When Brooks Atkinson reviewed the musical The Fantasticks for the New York Times on May 4, 1960 after seeing its Sullivan Street Playhouse opening, he seemed lukewarm on the play. He liked the first act, but observed that the second act loses "the skimming touch of the first." He goes on to say that: "Perhaps The Fantasticks is by nature the sort of thing that loses magic the longer it endures."
While theater critics are supposed to call it as they see it, the masses were not in agreement with Atkinson. The Fantasticks’ magic caught on quickly and it has certainly endured, earning its place in theater history as the world’s longest running musical. It closed in New York for only four years after a run of 42 years, but was revived in 2006, where it continues a successful run today in Times Square.
There really is something magical about The Fantasticks; its simple story and fresh innocence makes it perfect summer fare. Palm Beach Dramaworks provides all the right elements for the audience to be taken on a journey of the story of a teenage girl, a bit of a dreamer, and her starry-eyed neighbor next door. They are separated by a wall that their conniving fathers have constructed as a plot to get them to fall in love by keeping them apart. The overarching plot concerns manipulation and trust, innocence lost and the dangers of day dreaming. There are complications aplenty, as you can well imagination.
Then there is the play itself, which overtly gives nods to classic theater: the Greeks, Shakespeare and Commedia dell’Arte. The musical is based on Edmond Rostand’s 1864 French play, Les Romanesques, which also borrowed many conventions from a variety of periods in theatrical history. Theater buffs will find these references clever, while those with less knowledge will simply delight in the play's construction.
There are so many perfections in the Palm Beach Dramaworks' production, but perhaps where it shines the most is under the direction of J. Barry Lewis and the musical direction of Craig D. Ames. The pair shows mastery here of what resounds as a complete understanding of the Tom Jones and Harvey Schmidt musical. There are so many beautiful nuances that are crafted into this play and those that mount productions (you can imagine that there have been many, from community to high school theater productions, over the years) without taking these into consideration end up with something far less satisfying.
The stage setting, sparse and simple, invites the idea of a traveling theater troupe taking up residence and presenting their quaint story out of a trunk – greasepaint and imagination are the only tools required. Musical accompaniment is just a piano (Ames whose piano playing is so flawless) and a harp (a light, heavenly touch by Kay Kemper). The story opens with the narrator, El Gallo (Jim Ballard), and his assistant, The Mute (Cliff Burgess), as they set the stage for the story of young Luisa and Matt, and their manipulative fathers, Bellomy and Hucklebee.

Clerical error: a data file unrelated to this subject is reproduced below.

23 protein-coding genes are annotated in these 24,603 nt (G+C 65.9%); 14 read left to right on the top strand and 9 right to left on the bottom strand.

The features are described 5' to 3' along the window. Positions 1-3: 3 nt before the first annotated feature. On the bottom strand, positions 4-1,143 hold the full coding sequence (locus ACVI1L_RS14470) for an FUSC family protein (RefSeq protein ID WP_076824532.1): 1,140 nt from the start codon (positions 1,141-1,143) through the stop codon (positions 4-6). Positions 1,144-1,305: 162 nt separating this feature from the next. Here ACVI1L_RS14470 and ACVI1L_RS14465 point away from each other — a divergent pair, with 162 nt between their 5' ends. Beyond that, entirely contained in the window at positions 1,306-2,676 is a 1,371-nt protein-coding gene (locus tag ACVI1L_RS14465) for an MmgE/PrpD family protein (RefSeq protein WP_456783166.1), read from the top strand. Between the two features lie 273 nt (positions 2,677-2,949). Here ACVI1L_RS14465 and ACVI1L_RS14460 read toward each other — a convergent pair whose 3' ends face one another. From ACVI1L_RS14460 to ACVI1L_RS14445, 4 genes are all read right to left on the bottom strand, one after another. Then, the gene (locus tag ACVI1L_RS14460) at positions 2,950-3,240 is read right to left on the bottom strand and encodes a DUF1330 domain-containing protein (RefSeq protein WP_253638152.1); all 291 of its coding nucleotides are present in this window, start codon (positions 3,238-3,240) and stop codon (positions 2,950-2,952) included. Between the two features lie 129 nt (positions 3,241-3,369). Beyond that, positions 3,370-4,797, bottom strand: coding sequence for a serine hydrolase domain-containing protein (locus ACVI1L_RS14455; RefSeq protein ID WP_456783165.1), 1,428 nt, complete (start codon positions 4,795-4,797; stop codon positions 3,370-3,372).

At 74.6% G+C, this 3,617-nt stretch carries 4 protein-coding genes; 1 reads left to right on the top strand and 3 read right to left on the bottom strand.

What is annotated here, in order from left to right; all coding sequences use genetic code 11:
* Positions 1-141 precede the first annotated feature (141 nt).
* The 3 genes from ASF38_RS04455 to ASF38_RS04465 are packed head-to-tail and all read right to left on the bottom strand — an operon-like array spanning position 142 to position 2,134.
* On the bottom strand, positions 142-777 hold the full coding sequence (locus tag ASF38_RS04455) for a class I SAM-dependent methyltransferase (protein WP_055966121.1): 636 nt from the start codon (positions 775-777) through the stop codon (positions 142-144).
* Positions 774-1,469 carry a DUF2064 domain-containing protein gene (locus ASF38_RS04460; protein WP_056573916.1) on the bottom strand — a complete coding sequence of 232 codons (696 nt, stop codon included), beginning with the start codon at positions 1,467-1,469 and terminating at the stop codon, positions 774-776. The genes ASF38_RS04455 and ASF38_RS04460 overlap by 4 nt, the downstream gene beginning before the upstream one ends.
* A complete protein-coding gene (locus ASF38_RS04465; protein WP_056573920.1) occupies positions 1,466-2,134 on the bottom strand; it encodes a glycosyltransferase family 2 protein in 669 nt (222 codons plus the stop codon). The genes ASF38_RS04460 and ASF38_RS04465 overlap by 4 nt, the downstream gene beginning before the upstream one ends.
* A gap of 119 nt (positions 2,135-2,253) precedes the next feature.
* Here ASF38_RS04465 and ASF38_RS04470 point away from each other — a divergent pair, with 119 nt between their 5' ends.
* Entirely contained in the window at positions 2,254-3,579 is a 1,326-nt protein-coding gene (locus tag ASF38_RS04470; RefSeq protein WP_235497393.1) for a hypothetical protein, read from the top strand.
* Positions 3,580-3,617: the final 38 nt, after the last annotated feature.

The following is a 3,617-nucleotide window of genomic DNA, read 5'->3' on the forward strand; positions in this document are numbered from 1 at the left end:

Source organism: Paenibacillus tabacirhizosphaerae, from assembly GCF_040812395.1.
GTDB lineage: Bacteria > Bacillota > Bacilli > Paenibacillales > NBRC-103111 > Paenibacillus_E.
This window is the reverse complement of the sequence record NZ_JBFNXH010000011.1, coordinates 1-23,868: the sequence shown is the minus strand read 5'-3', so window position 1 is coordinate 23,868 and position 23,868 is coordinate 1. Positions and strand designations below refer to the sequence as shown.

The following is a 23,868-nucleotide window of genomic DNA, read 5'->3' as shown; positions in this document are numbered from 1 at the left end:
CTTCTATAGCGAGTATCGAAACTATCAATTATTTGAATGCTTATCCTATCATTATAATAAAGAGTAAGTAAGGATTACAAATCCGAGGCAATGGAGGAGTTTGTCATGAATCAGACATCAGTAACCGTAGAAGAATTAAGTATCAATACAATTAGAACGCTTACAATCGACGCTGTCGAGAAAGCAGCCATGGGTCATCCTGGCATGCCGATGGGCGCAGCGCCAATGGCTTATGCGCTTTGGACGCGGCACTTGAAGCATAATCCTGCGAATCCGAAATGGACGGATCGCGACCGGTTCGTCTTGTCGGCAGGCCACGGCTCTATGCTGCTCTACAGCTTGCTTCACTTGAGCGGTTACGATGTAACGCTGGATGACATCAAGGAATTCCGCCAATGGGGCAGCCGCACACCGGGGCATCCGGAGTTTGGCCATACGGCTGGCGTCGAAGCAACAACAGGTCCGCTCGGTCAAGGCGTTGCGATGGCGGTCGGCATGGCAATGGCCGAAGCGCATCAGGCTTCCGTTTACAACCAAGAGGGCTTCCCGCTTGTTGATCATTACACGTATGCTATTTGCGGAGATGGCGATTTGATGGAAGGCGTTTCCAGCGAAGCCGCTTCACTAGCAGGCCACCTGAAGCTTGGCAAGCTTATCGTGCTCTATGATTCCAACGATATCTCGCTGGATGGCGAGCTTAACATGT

Every actor proves that they are just as invested in the Dramaworks production as the directors. Ballard is dashing as the sinister El Gallo and recalls Robert Goulet’s famous portrayal of The Bandit. Ballard, with his deep baritone, sets the tone off the top with his beautiful interpretation of what has become The Fantasticks most recognizable song, "Try to Remember."
He has a difficult sell, however, but sell it he does, with one of the show's most problematic songs and one that has found numerous detractors (myself among them) through the years. As The Bandit finagles the fathers into paying him to stage the abduction of Luisa in order to have Matt rescue her in the number "It Depends on What You Pay," he gives a rundown of the different abduction plans he can carry out. The song offers more than a few options: a comic rape, a gothic rape, a schoolboy rape with little mandolins and perhaps a cape, and rape with Indians (that's doubly offensive).
Rape is an odd word in this comic musical about two young lovers. Even Mr. Jones has had his own call to consciousness over the years, and for the current New York revival has rewritten the song to replace the word "rape" with "abduction." In a professional capacity, I will leave my personal wincing at the stage door and acknowledge Dramaworks' choice to preserve and keep the original intact.
The wonderful chemistry between the ensemble is a pleasure to watch especially between Barry J. Tarralo and Cliff Goulet as The Fathers. They come off as the best of bar buddies and their duets are some of the show's highlights. Dennis Creaghan as the dusty (literally) old theater salt named Henry and Tangi Colombel as his sidekick, Mortimer, provide some clownish comic relief and are definite crowd pleasers. Colombel performs one of the hammiest death scenes ever seen on a local stage.
As the young lovers, Jennifer Molly Bell as Luisa and Jacob Heimer as Matt are a joy. Heimer excels in going from love-struck boy-next-door in the first act to a world-torn wayfarer in the second act. Burgess as The Mute never says a word throughout the two hour play, but offers some of the most expressive dialogue through his actions and mere presence.
Brian O'Keefe's detailed costumes, from Bellomy's spats to Luisa's ingénue dresses, add to the lilt of the production as does John Hall's mood-setting lighting design.
Palm Beach Dramaworks' presentation of The Fantasticks is theater art at its best, and a summer production that's as picture perfect as a starry, starry night.
The Fantasticks runs through Aug. 5 at Palm Beach Dramaworks, the Don & Ann Brown Theatre, 201 Clematis St., West Palm Beach. 561-514-4042. www.palmbeachdramaworks.org.
photos by Alicia Donelan